Few victims of abuse in Sri Lanka recognise trauma, or know how to handle it. Sister Mabel Rodrigo is a counsellor who works with minors such as Rajapakse and Bandara and has seen the damage first-hand. “Torture victims have a lot of anger towards the perpetrators. This anger is energy and that has to be channelled in a very positive way,” she says. “If it isn’t, then the person will become bitter and want to take revenge and may even sink to killing people. They will become sociopathic.”
She says in the Kandy Hospital’s psychiatric ward there exists a good system which combines science with vocational training. If this kind of programme could be expanded and combined with protection, she says, things would start to improve. The law can help, she adds; actually winning a court case does untold good to any victim of crime. There is, though, a long hard road to travel to get that far. After a six-year battle, Rajapakse lost his case last October and has had to appeal. Rodrigo says she finds it frustrating to have made progress with a patient only to have them return from court every eight months with their wounds reopened. “Even after six years they are expected to remember every detail: who hit them where, what they were wearing,” Rodrigo says. “It makes my job very difficult.”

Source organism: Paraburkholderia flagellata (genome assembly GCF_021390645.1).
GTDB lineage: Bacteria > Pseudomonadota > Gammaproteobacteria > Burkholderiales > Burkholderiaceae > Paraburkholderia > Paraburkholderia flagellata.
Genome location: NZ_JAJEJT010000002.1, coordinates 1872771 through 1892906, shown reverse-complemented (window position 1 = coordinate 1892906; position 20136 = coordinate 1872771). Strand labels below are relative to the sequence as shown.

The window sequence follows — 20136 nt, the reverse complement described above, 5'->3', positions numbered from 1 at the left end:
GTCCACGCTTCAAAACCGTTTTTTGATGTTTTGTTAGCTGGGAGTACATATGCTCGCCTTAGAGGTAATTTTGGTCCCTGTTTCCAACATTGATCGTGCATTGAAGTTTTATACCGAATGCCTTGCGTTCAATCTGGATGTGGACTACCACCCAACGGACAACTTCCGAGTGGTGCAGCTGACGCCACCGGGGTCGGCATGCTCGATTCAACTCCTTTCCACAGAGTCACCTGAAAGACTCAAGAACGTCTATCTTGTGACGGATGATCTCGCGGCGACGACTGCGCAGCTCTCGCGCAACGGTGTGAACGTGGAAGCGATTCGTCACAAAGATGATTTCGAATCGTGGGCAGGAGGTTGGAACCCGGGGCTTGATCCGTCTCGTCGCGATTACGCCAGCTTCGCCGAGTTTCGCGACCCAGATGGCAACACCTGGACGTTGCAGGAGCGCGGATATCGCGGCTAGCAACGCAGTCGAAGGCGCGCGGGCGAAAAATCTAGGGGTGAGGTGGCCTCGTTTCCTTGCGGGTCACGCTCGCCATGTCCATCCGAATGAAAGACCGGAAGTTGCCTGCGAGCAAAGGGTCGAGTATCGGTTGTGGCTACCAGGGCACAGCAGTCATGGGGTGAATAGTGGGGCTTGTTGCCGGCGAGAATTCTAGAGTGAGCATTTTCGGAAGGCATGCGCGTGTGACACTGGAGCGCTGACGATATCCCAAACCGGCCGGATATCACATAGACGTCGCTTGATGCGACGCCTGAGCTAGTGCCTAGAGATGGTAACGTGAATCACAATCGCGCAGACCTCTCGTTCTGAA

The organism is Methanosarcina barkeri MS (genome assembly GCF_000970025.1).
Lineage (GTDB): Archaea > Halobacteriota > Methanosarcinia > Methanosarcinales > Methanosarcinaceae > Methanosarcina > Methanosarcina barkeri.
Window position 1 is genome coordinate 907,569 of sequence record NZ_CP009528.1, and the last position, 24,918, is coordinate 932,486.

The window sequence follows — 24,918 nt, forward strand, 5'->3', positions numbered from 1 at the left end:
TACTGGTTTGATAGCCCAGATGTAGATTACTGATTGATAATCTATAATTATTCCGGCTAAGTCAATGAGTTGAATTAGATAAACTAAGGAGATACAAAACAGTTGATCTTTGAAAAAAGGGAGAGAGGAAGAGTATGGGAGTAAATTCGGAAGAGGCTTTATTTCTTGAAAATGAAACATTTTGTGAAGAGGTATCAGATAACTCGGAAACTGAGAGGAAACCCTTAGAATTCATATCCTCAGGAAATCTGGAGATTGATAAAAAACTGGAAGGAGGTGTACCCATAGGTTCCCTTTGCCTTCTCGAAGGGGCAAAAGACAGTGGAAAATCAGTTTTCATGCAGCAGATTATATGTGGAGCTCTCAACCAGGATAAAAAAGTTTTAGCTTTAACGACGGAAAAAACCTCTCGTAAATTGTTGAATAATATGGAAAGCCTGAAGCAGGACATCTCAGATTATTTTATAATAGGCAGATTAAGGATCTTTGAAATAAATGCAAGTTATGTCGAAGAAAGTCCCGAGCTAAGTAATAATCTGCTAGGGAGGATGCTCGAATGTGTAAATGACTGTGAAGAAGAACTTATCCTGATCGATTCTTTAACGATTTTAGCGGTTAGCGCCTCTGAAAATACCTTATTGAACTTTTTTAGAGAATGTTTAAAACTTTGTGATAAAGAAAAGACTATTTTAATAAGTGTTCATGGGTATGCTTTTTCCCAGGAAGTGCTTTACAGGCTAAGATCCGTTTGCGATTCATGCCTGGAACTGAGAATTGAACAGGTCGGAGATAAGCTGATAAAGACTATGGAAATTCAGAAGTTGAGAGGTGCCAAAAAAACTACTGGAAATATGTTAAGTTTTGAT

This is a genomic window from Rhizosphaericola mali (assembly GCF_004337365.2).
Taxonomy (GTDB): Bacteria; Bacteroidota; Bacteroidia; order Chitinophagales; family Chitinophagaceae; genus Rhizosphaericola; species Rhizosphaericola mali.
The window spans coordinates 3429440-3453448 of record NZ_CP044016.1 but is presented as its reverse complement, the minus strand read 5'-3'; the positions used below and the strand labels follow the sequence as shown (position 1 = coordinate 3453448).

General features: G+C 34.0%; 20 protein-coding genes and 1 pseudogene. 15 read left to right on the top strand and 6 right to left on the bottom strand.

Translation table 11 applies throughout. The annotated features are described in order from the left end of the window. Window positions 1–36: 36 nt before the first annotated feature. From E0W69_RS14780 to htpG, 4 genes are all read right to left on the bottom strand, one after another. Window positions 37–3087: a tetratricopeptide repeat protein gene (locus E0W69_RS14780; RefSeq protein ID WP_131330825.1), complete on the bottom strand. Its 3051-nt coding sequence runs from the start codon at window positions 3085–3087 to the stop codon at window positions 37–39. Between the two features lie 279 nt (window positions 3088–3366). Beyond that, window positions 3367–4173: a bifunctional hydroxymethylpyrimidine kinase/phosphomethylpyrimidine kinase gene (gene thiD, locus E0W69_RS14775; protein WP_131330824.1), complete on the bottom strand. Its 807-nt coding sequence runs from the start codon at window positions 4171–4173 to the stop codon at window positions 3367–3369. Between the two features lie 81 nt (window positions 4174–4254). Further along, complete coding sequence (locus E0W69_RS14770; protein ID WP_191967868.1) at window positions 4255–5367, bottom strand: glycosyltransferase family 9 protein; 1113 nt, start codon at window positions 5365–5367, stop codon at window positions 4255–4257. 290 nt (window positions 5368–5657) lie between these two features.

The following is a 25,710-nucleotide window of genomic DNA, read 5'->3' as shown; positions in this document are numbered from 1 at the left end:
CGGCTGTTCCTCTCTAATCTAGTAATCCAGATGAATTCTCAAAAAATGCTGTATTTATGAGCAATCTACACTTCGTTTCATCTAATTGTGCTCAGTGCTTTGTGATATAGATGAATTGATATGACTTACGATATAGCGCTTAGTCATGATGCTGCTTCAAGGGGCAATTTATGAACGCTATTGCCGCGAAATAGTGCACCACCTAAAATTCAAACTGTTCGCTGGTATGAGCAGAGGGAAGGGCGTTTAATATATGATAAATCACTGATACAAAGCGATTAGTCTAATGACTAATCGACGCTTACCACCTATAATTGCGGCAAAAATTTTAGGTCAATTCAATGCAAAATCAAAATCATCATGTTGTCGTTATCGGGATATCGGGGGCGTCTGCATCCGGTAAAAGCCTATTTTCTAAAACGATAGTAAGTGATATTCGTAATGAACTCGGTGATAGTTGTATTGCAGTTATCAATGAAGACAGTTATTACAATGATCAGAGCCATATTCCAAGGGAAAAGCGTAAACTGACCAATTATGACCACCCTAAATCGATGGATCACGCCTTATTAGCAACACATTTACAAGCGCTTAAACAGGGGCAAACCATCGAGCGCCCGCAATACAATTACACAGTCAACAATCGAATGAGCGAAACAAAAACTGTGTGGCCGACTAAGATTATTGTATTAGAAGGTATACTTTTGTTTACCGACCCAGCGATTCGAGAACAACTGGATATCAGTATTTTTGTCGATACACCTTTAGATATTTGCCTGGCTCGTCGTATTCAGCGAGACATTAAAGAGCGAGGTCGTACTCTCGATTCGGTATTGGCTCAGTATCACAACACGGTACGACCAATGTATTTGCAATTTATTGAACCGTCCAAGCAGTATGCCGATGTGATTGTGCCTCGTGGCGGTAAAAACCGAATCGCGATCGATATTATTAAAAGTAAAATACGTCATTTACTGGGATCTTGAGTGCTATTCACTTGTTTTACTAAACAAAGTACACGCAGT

For other witnesses, the idea of being tied to a court case for half a decade is enough to make them look the other way; and so silence prevails.
The debate has been a significant turning point in this small island society but even if the bill is reborn, there are many issues that need addressing before victims will trust a state-run system with their safety and before the rebuilding can start !in earnest.
Still, as more Sri Lankans begin to understand their rights, more are choosing to speak out and brave the legal path. Thanks to those supporting them from the wings, they stand a chance of holding out until the verdict is given.
Brito Fernando and his colleagues talk powerfully of their dreams for a stronger civil movement at home; Manatunga believes only a strong, legitimate rule of law will bring change; Kalpani Fernando wants to become a human rights lawyer and has clear ideas on the society she wants to help build. “First, I want to find out who did this to my father, then I want to show them that I can live in front of them,” she declares, her chin held high. “Only civil society can change the system.”